Lewis and Clark Expedition

The Louisiana Purchase offered the US natural resources, fertile lands and waterways. However it was a very large territory and even the French didn’t know its contents or borders. For this reason, Jefferson planned an expedition to know about plants, animals, geographical layout and inhabitants of the region, but mostly, he wanted to find a water route to connect the Mississippi River with the Pacific Ocean. In spring 1804, Jefferson’s personal secretary Meriwether Lewis and the veteran army officer William Clark, with 48 qualified men (“Corps of Discovery”), departed from St. Louis and traveled northwest along the Missouri River toward the Pacific Ocean. In the way, they met a French trapper and his Shoshone wife, who served as guides and interpreters. They finally return in September 1806. The group recorder hundreds of plants and animals new to American science, created 150 maps and established good relation with Indians but they didn’t fine what Jefferson want it more: a  water passage connecting the Mississippi River and the Pacific Ocean.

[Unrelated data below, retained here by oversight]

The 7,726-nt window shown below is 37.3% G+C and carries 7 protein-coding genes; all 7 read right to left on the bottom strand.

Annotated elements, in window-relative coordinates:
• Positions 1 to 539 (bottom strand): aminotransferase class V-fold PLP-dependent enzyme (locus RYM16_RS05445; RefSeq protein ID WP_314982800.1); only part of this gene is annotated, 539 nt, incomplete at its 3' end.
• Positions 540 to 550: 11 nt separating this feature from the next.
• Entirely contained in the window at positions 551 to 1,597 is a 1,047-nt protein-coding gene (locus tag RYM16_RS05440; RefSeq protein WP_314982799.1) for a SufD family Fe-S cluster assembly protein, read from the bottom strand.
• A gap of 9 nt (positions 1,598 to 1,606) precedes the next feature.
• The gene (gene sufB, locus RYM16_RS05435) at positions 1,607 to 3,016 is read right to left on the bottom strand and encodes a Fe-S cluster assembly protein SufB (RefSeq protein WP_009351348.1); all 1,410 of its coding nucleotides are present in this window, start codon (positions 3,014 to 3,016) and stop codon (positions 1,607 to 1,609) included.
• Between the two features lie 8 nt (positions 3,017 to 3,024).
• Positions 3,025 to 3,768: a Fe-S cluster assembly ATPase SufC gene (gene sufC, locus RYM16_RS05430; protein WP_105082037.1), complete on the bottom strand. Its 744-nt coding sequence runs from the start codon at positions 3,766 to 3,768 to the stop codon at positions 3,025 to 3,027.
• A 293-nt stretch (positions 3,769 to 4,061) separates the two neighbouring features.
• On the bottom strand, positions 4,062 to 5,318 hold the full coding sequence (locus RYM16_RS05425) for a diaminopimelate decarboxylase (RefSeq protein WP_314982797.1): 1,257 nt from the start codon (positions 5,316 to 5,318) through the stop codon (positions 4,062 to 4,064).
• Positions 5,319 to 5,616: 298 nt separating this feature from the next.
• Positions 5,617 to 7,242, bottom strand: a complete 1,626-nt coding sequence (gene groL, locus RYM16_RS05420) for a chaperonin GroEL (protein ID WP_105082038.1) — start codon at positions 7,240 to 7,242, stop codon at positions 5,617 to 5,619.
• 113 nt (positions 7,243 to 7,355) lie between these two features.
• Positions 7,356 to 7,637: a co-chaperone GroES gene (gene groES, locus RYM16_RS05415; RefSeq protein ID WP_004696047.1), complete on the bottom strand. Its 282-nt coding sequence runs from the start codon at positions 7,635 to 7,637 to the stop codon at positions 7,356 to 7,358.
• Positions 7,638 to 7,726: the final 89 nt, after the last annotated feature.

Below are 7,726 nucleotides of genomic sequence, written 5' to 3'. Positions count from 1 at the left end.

Adams-Onís Treaty

  It was a treaty between the US and Spain signed in 1819. In the treaty Spain ceded Florida to the US and in exchange, the US gave up claims to Texas and recognized the Spanish claim to Texas. This treaty was negotiated in Washington D.C. between John Adams and the Spanish ambassador in the US, Luis de Onís.

In 1846, another treaty was signed with GB were the US acquired the north-western territories (today Washington, Oregon and Idaho)

Routes for American Pioneers

As the US Government bough and acquired new lands, mass of settlers or “pioneers” migrated a settled along the West, before 1800, the mountains of the West obstacle the pass to the West, and few people even knew what lands existed beyond those mountains. However, thanks to the Lewis and Clark expedition and the routes, the West became more known by the people.

The Wilderness Road: this route made possible for settlers heading westward to pass through the Appalachian Mountains.

The National Road: It was proposed as the 1st federal highway and connected Maryland with Washington DC (east) and Ohio (west)

The Erie Canal: opened in 1825, connected the Hudson River and NYC with the Great Lakes. The canal was such a success that soon NY was being called the “Empire State”